Early Diagnosis of Abscess in Aortic Bioprosthetic Valve by 18F-Fluorodeoxyglucose Positron Emission Tomography-Computed Tomography
A 69-year–old woman, with an aortic bioprosthetic valve implanted 2 years before, was referred to our department because of a suspicion of endocarditis. She had experienced fever for 1 week, and Haemophilus parainfluenza was identified in 1 blood culture. The total white blood count (WBC) was 12×109/L, and the erythrocyte sedimentation rate (ESR) was 60 mm. The first transthoracic and transesophageal echocardiographic (TEE) studies were considered as normal. However, the 18F-fluorodeoxyglucose positron emission tomography-computed tomography (18F-FDG PET-CT), performed the day after, revealed an intense fixation at the level of the bioprosthetic valve. Then, a treatment with ceftriaxone and gentamicin was started. Six days later, although fever persisted and ESR remained elevated, a second TEE showed the emergence of a periprosthetic abscess without any dehiscence (Figure 1 and Movies I and II). The lesions were confirmed during surgery performed thereafter.
A 68-year–old man, with a history of aortic bioprosthetic valve implanted 4 years before and a malignant lymphoma of the skin, was referred to our department because of a suspicion of endocarditis. He had experienced recurrent fever for 1 month associated with many methicillin sensible Staphylococcus aureus-positive blood cultures. The WBC was 3.2×109/L, and the ESR was 105 mm. A treatment with vancomycin (allergy to penicillin) and gentamicin was started, and the first transthoracic echocardiographic study and TEE (day 1) were considered as normal. However, the 18F-FDG PET-CT, performed at day 4, revealed an intense fixation at the level of the bioprosthetic valve. Another TEE was normal at day 7. At the end of the treatment (1 month), although the WBC increased at 6.1×109/L and the ESR remained high, a large periprosthetic abscess with dehiscence was identified by a new TEE (Figure 2 and Movies III and IV). These lesions were confirmed during surgery. Unfortunately, the patient died 48 hours after the operation because of septic complications.
A 68-year–old woman, with a history of aortic bioprosthetic valve implanted 3 years before, was referred to our department because of a suspicion of endocarditis. She had experienced recurrent fever for 4 months associated with negative blood cultures and negative serologies for Coxiella burnetii, Bartonella sp, Mycoplasma sp, Legionella sp, Aspergillus sp, and Brucella sp. The WBC was 8.3×109/L and the ESR was 61 mm. Several TEE and transthoracic echocardiographic studies remained doubtful, with a thickening of the periprosthetic tissue. Under amoxicillin plus gentamicin, and 2 days after the last TEE, the 18F-FDG PET-CT revealed an intense fixation at the level of the bioprosthetic valve. Four days after (day 6), although the WBC and ESR did not change, the patient experienced a transient ischemic attack, and a periprosthetic abscess without dehiscence was identified by a new TEE (Figure 3 and Movies V and VI). The patient underwent an urgent valve surgery, which confirmed the lesions. No microorganism could be identified on the explanted tissue culture.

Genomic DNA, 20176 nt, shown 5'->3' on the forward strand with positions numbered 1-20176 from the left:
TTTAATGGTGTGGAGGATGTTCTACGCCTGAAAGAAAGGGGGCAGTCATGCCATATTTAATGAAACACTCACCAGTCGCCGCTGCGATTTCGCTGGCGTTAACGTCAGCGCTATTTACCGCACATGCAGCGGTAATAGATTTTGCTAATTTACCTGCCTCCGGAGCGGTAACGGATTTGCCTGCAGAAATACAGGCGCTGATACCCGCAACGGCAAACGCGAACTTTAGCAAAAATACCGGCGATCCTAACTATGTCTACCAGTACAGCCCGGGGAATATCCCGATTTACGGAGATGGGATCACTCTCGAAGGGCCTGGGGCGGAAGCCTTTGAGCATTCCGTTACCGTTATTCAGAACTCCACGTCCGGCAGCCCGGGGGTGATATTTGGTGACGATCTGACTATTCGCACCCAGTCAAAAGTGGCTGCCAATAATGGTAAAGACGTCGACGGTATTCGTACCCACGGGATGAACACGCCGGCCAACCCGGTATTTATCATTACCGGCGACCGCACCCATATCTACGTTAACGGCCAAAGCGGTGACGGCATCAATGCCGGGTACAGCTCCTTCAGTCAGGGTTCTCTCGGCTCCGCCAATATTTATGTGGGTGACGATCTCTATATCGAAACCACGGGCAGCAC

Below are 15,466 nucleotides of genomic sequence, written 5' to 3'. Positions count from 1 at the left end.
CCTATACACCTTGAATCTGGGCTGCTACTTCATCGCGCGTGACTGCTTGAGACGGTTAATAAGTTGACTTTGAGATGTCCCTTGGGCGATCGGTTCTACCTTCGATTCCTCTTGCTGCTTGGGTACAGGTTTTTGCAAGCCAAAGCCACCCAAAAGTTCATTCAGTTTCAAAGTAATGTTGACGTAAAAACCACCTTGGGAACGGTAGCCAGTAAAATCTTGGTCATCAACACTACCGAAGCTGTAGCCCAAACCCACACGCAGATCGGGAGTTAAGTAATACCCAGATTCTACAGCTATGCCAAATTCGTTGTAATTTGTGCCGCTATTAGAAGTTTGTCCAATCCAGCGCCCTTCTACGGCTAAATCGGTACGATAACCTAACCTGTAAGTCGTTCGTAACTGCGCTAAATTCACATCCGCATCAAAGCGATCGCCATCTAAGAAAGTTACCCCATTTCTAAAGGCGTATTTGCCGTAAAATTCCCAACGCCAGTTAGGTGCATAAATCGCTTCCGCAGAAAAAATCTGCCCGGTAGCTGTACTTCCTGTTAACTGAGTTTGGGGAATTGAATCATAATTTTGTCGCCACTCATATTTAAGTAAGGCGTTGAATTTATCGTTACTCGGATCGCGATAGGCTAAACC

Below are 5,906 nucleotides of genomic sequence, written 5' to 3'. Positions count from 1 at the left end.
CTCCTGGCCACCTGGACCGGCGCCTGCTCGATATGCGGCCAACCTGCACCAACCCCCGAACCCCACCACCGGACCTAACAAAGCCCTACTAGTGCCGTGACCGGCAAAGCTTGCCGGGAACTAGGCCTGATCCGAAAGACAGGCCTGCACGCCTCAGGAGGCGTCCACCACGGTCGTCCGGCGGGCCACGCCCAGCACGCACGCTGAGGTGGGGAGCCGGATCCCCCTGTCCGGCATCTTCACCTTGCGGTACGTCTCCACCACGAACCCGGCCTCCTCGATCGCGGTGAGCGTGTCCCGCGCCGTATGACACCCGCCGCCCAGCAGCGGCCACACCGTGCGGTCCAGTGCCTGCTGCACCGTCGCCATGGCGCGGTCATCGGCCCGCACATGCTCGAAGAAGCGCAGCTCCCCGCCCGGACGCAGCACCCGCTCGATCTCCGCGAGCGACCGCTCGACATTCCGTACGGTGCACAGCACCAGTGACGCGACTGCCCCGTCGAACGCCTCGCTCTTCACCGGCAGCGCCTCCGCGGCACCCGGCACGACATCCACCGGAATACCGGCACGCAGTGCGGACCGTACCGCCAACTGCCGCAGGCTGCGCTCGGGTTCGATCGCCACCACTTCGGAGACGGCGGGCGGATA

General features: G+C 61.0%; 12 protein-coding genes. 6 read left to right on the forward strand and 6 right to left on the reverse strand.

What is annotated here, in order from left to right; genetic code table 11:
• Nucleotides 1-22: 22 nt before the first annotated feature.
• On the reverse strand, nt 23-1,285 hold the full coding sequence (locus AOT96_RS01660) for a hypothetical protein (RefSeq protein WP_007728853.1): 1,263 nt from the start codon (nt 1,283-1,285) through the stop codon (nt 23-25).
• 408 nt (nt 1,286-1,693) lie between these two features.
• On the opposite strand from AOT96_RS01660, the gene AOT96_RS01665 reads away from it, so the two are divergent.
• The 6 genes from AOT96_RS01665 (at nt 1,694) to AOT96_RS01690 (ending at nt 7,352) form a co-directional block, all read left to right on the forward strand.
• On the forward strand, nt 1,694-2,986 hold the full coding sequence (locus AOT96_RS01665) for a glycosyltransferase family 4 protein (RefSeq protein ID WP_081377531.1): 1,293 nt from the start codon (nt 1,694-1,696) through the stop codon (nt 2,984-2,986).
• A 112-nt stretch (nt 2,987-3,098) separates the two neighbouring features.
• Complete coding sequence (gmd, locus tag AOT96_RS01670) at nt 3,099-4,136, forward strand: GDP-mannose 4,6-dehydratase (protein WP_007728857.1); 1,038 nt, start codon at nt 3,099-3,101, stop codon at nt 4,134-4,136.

The diagnosis of endocarditis usually relies on the association of an infectious syndrome and an endocardial involvement. Echocardiography remains an accurate tool to detect endocardial lesions (vegetation, abscess, perforation, etc) and must be performed rapidly and repeated once a week as soon as infective endocarditis is suspected. However, the results provided by this technique can be normal or doubtful, especially in case of prosthetic valve or other intracardiac devices. Therefore, innovations in the field of diagnostic strategy have emerged to resolve these issues through new imaging techniques.1 Our 3 cases illustrate the potential role of the 18F-FDG PET-CT in the early diagnosis of the difficult situation of prosthetic valve endocarditis. In each cases, the first echocardiographic examinations were considered as normal or doubtful, whereas 18F-FDG TEP-CT was normal. These cases are particularly relevant because the echocardiographic signs appeared later in the course of the disease, which suggests a higher sensitivity of 18F-FDG PET-CT over echocardiography in this setting. Some preliminary studies have shown that 18F-FDG PET-CT could be useful in the detection of endocarditis-related silent peripheral embolic events2 and in the diagnosis of pacemaker lead infections.3 Nevertheless, the ultimate use for this technique in the setting of native and prosthetic valve endocarditis has yet to be defined.4
- © 2012 American Heart Association, Inc.
- Bensimhon L,
- Lavergne T,
- Hugonnet F,
- Mainardi JL,
- Latremouille C,
- Maunoury C,
- Lepillier A,
- Le Heuzey JY,
- Faraggi M